If you’ve been on any social media in the past 24 hours, you may have seen far more pictures and videos of brooms than usual. If you didn’t see it firsthand, you may have seen your child taking out the household broom. Did everyone turn into a cleaning enthusiast overnight? Nope. The “standing broom challenge” often accompanied by “#NASAbroom” is the latest viral challenge.
What’s so sensational about standing a broom up on its own? On Monday, one Twitter user tweeted out that, “Okay so NASA said today was the only day a broom can stand up on its own because of the gravitational pull…I didn’t believe it at first but OMG!”
Okay so NASA said today was the only day a broom can stand up on its own because of the gravitational pull…I didn’t believe it at first but OMG! 😭😭😭😭😭 pic.twitter.com/M0HCeemyGt— mk (@mikaiylaaaaa) February 10, 2020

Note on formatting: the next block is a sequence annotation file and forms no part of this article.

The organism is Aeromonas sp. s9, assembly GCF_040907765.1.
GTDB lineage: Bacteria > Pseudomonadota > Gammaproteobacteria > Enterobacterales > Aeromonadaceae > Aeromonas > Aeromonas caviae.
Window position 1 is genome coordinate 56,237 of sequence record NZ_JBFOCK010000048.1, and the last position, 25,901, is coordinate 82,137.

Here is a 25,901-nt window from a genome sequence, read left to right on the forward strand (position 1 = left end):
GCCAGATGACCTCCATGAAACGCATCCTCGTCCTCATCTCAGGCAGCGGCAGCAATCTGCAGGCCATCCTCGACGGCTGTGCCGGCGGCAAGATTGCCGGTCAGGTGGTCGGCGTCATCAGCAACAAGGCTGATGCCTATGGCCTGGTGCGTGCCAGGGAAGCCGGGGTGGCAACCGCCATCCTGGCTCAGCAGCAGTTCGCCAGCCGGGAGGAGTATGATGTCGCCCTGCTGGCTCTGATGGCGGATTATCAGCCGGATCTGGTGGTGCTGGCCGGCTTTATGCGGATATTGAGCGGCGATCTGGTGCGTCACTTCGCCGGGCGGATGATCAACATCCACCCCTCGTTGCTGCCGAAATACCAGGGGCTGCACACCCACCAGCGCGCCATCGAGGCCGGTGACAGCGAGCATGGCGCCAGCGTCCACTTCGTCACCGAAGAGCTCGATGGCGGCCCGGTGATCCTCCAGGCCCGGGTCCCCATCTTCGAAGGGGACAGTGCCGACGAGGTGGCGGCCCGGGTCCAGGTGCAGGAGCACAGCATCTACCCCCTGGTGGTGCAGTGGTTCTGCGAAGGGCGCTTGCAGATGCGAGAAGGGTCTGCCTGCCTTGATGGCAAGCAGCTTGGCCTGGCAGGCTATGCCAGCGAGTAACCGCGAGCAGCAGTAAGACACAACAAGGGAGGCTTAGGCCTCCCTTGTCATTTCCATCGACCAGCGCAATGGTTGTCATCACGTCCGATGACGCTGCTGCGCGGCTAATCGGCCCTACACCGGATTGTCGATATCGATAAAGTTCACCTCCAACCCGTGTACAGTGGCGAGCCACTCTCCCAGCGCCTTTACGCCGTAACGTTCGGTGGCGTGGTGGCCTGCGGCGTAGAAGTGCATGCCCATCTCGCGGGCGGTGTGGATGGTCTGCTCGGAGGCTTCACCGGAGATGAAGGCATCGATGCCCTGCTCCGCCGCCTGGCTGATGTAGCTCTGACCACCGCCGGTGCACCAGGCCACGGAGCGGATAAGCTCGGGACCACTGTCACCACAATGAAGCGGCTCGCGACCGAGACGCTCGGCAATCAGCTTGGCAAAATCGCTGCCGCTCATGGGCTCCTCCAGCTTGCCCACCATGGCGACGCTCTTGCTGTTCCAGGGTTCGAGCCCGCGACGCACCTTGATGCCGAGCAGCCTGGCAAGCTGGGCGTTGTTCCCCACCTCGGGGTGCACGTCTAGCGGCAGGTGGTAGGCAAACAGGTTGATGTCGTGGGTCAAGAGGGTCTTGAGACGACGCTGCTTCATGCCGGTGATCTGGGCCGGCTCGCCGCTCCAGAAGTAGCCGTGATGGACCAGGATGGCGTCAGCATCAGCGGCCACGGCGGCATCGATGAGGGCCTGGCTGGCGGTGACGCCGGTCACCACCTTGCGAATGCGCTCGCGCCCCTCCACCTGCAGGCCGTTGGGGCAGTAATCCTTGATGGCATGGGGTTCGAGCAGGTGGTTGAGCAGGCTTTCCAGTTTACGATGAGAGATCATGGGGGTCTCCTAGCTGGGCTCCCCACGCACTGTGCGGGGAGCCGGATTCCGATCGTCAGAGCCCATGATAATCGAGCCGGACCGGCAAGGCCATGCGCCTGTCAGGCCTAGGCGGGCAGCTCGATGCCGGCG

Thousands of users went on to test their luck with any brooms they could find. With little to no research into NASA’s alleged claims, typical feeds were swept away by people taking their dusty brooms out and even going to stores to try out the challenge. Everyone’s social media feeds were taken over by dust bunnies and dirty brooms galore.
Does this mean we can’t make a broom stand up straight any other day of the year after yesterday? No, because the broom stands because of balance — not the earth’s gravitational pull or the vernal equinox. A broom stands upright when the center of gravity is low and rests directly over the bristles, which should be positioned like a tripod. NASA has come out with its very own tweet to debunk them.
🧹 ¯\_(ツ)_/¯— NASA (@NASA) February 11, 2020
Astronaut Alvin Drew and scientist Sarah Noble respond to the #BroomstickChallenge, showing that basic physics works every day of the year — not just February 10th. pic.twitter.com/4TTbI3mvzd
There’s no magic or witchery in the challenge after all, but maybe it’s a sign to actually clean the bottom of our brooms every once in a while, or in some cases, actually buy a broom.